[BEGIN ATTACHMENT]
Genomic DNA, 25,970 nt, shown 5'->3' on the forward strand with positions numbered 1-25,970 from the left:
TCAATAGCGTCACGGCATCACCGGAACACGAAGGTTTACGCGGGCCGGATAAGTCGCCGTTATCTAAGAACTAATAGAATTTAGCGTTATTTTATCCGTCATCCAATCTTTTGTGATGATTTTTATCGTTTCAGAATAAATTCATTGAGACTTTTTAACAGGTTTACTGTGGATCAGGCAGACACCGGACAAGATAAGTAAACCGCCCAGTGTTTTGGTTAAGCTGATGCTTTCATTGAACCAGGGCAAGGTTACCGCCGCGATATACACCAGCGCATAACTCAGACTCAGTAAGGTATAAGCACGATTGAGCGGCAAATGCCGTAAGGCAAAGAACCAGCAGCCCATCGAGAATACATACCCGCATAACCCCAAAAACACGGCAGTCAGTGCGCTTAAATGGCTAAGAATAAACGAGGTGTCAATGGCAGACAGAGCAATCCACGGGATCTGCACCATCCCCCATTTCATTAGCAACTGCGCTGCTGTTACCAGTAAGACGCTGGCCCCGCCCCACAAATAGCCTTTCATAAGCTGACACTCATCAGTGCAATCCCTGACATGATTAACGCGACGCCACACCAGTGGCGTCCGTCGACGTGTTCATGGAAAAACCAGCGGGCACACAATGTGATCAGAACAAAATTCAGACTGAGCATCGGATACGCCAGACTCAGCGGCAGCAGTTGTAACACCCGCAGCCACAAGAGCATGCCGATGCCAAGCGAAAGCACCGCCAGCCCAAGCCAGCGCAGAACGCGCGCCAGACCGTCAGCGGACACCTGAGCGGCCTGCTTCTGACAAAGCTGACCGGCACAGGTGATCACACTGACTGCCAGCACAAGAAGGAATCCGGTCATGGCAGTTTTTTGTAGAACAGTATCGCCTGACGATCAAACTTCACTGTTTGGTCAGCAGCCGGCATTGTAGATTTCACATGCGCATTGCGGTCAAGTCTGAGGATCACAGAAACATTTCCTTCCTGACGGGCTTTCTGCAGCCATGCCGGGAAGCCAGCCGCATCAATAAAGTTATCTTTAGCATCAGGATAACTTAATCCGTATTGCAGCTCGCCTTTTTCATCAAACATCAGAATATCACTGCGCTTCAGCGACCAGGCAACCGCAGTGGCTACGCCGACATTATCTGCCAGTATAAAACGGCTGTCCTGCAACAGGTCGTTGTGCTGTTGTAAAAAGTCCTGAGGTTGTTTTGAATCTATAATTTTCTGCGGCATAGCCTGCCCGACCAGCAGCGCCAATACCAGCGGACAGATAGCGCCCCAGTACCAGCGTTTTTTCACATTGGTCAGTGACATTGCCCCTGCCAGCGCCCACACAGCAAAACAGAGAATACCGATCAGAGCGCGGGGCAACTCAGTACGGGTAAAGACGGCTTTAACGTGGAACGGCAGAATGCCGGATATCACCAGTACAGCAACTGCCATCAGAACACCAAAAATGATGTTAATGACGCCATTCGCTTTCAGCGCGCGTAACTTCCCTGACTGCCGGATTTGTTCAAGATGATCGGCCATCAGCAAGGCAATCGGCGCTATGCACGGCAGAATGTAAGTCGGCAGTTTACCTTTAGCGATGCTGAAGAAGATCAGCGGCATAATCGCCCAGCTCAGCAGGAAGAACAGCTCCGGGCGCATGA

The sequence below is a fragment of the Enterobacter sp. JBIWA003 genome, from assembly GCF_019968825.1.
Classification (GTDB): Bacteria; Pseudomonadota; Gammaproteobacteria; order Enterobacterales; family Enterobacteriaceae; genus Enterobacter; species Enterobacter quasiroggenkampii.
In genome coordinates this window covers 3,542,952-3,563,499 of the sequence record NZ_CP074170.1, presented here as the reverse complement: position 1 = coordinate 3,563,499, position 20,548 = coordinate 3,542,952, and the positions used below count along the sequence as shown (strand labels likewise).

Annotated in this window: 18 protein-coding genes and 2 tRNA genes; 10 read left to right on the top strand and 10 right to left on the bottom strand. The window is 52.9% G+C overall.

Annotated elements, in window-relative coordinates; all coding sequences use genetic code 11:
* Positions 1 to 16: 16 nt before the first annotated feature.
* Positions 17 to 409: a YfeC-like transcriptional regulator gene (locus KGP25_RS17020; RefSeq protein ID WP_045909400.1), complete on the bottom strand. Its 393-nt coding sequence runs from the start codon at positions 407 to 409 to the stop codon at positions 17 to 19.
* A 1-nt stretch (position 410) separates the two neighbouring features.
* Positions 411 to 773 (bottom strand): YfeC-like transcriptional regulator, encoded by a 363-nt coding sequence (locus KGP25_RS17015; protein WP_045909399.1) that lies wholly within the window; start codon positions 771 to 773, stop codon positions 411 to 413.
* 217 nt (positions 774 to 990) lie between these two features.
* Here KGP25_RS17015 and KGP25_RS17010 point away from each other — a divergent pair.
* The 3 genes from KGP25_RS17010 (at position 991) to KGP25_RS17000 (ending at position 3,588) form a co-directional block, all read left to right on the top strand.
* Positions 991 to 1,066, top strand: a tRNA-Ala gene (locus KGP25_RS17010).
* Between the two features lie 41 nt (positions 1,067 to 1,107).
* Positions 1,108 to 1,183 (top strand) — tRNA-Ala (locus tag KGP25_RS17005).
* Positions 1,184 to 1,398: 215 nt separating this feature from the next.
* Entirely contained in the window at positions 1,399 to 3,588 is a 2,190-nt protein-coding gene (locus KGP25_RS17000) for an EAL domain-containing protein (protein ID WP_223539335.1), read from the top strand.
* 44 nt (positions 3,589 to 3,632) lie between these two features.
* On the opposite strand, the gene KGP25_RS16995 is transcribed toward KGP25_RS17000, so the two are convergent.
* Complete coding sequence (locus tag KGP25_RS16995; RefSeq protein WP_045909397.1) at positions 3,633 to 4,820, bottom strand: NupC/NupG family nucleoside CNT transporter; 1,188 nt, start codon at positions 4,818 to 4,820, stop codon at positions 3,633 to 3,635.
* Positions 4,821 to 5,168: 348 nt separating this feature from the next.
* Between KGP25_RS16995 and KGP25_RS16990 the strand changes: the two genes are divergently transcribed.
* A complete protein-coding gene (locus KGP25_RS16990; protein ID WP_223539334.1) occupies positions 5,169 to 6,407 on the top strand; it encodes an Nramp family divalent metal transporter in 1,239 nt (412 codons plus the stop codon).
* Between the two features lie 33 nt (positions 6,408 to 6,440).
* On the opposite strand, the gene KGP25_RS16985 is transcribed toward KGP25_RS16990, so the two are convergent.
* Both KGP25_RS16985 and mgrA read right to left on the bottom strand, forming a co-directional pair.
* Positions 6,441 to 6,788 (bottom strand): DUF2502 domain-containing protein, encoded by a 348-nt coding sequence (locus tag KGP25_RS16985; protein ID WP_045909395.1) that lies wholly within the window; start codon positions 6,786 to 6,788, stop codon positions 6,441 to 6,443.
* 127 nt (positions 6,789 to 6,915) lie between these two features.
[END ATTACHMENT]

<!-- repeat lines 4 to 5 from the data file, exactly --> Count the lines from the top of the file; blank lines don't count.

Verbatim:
Classification (GTDB): Bacteria; Pseudomonadota; Gammaproteobacteria; order Enterobacterales; family Enterobacteriaceae; genus Enterobacter; species Enterobacter quasiroggenkampii.
In genome coordinates this window covers 3,542,952-3,563,499 of the sequence record NZ_CP074170.1, presented here as the reverse complement: position 1 = coordinate 3,563,499, position 20,548 = coordinate 3,542,952, and the positions used below count along the sequence as shown (strand labels likewise).